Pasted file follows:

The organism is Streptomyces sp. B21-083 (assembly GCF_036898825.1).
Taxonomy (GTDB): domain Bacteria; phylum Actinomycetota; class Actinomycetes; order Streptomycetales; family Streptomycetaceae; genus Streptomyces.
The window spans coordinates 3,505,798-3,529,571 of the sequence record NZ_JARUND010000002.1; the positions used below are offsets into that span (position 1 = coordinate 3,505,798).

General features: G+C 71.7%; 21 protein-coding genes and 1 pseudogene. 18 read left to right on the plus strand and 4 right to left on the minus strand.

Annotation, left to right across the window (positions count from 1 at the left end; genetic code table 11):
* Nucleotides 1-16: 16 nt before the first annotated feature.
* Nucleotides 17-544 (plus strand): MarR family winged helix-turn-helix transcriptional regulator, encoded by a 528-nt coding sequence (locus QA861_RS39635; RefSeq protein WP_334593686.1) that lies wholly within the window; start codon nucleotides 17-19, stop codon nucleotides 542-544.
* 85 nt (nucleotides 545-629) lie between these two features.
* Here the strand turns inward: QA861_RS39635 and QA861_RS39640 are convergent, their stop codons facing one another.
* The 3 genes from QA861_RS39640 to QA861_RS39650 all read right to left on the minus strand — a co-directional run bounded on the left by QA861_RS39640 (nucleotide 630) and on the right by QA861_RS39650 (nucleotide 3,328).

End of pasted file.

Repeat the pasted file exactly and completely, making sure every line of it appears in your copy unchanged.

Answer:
The organism is Streptomyces sp. B21-083 (assembly GCF_036898825.1).
Taxonomy (GTDB): domain Bacteria; phylum Actinomycetota; class Actinomycetes; order Streptomycetales; family Streptomycetaceae; genus Streptomyces.
The window spans coordinates 3,505,798-3,529,571 of the sequence record NZ_JARUND010000002.1; the positions used below are offsets into that span (position 1 = coordinate 3,505,798).

General features: G+C 71.7%; 21 protein-coding genes and 1 pseudogene. 18 read left to right on the plus strand and 4 right to left on the minus strand.

Annotation, left to right across the window (positions count from 1 at the left end; genetic code table 11):
* Nucleotides 1-16: 16 nt before the first annotated feature.
* Nucleotides 17-544 (plus strand): MarR family winged helix-turn-helix transcriptional regulator, encoded by a 528-nt coding sequence (locus QA861_RS39635; RefSeq protein WP_334593686.1) that lies wholly within the window; start codon nucleotides 17-19, stop codon nucleotides 542-544.
* 85 nt (nucleotides 545-629) lie between these two features.
* Here the strand turns inward: QA861_RS39635 and QA861_RS39640 are convergent, their stop codons facing one another.
* The 3 genes from QA861_RS39640 to QA861_RS39650 all read right to left on the minus strand — a co-directional run bounded on the left by QA861_RS39640 (nucleotide 630) and on the right by QA861_RS39650 (nucleotide 3,328).